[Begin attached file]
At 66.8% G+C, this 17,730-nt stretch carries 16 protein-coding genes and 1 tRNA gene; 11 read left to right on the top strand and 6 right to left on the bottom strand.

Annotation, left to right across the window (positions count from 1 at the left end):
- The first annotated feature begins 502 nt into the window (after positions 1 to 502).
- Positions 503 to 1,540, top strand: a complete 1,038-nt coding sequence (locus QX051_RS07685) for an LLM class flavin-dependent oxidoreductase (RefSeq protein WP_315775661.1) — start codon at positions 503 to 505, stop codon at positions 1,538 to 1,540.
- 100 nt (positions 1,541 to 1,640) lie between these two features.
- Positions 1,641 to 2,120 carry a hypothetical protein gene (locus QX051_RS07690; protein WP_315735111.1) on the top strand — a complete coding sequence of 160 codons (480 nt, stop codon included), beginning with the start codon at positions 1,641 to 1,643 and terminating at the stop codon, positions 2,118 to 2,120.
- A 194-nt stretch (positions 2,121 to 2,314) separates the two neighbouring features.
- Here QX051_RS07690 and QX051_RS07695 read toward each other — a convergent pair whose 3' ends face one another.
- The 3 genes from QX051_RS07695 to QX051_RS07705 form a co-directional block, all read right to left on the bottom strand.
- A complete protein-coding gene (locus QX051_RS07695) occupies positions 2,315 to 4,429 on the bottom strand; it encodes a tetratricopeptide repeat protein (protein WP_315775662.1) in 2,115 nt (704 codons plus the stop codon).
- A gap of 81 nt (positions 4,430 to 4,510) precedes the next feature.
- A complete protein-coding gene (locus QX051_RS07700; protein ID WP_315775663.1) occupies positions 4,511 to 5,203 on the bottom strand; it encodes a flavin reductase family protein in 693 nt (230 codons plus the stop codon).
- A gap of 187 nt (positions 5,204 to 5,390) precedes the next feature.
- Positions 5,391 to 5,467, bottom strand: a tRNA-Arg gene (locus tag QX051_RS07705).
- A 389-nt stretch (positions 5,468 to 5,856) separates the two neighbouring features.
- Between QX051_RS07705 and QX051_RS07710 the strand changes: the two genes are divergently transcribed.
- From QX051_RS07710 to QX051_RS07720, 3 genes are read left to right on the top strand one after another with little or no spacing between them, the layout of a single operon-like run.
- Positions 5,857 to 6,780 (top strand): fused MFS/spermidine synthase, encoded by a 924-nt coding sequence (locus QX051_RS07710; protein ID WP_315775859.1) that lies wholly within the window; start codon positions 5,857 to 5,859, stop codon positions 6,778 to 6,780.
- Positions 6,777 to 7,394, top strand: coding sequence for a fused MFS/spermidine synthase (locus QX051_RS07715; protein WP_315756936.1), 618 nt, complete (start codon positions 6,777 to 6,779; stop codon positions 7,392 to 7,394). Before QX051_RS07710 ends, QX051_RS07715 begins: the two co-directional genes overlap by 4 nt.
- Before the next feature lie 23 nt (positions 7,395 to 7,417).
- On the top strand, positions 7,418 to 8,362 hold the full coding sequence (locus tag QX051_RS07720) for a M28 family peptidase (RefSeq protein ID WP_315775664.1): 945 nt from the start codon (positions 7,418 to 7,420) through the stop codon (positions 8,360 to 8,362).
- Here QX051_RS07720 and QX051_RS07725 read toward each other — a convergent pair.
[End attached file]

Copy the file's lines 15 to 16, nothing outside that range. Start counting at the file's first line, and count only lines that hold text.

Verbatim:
- A 389-nt stretch (positions 5,468 to 5,856) separates the two neighbouring features.
- Between QX051_RS07705 and QX051_RS07710 the strand changes: the two genes are divergently transcribed.